POLICE are redoubling their efforts to catch ‘increasingly sophisticated’ poachers who are devastating South Lakeland’s deer population.

Latest figures show between 200 and 300 deer – 10 per cent of the local population – are being lost every year to illegal poachers.

The Westmorland Gazette was granted exclusive access to the launch of Operation Samurai last Sunday night as Cumbria Police battle to tighten the net on illegal deer hunters.

A team of 30 – made up of people from the South Lakeland Deer Management Group (SLDMG) gamekeepers, landowners, the Forestry Commission, the Environment Agency and 17 police, spent seven hours combing South Lakeland in pursuit of poachers – but drew a blank.

The team also conducted stop checks on around 50 vehicles and searched people.

They say the crimes are no longer just down to ‘Greengrass’ types – a reference to the character in the Heartbeat TV series – but are part of a ‘huge business’.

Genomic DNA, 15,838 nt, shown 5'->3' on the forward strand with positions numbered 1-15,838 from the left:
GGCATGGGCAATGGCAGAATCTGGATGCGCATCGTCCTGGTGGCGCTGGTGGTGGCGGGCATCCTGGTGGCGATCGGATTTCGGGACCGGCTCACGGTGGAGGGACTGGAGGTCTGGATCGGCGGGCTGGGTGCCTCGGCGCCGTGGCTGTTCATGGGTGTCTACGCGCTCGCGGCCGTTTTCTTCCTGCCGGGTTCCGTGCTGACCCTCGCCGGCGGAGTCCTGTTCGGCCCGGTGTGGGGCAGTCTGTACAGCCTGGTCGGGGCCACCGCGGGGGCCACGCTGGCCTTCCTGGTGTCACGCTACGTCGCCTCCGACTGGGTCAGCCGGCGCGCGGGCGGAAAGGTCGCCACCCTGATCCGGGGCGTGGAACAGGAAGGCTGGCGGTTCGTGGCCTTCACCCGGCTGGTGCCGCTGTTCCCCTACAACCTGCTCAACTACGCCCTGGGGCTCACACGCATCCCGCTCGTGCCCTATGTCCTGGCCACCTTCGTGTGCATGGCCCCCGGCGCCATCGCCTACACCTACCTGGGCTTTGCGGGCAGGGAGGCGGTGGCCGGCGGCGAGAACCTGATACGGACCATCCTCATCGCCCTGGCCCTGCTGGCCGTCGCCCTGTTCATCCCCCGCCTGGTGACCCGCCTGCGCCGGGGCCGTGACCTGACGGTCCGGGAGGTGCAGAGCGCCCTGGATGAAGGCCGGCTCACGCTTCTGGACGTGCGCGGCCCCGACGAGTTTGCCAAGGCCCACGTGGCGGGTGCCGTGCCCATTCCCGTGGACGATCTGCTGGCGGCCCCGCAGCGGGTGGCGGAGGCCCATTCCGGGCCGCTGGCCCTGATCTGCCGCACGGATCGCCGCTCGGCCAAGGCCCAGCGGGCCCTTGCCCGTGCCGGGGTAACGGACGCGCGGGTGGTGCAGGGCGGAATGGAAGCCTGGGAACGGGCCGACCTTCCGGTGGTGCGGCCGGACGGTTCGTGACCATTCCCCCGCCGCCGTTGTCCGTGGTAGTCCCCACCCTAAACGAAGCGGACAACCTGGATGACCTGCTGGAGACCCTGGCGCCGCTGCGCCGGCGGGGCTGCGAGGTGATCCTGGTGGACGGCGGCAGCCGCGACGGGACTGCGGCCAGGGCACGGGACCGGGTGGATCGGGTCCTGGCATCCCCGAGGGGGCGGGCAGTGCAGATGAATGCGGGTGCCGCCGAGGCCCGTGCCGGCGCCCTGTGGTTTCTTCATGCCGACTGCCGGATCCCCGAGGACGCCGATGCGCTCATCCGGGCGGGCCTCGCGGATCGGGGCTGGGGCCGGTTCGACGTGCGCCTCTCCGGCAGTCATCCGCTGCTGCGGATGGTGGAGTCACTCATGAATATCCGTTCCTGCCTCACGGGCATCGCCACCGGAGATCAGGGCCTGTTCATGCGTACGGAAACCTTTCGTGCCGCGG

Wildlife crime officer Pc Tony Stewart said: “It is extremely difficult to locate poachers as they are very sophisticated.

“The days of looking for Greengrass type characters are long gone and poaching, especially deer poaching, is huge business. They can get up to £200 for a large red deer carcass.

“The poacher of today is intelligent and has state-of-the-art equipment including two-way radios, night-vision goggles and a very good knowledge of the local geography.

“All we can do is rely on operations like this to increase our presence and get the public involved.

"If they see anything they can contact us and we can act.”

“The methods used to kill deer are indiscriminate and brutal.

"Lampers operate in the hours of darkness and use high-powered torches to shine into the eyes of deer to freeze them to the spot long enough for them either to be shot or killed by dogs.

"They would think nothing of shooting a pregnant deer out of season.”

PC Stewart also received a call from a member of the public in Gatebeck with reports of gun shots, but despite a thorough search of the fields nearby, no poachers were found.

Bob Jarratt, chairman of the SLDMG, said: “Operation Samurai is a great way to help catch these people and we hope anybody who sees anything remotely suspicious will contact the police immediately.”

l To report any suspected poaching, call the police’s 24-hour hotline on 0800 807060.

Click on the link below to see Westmorland Gazette's cartoonist Colin Shelbourn's take on this story.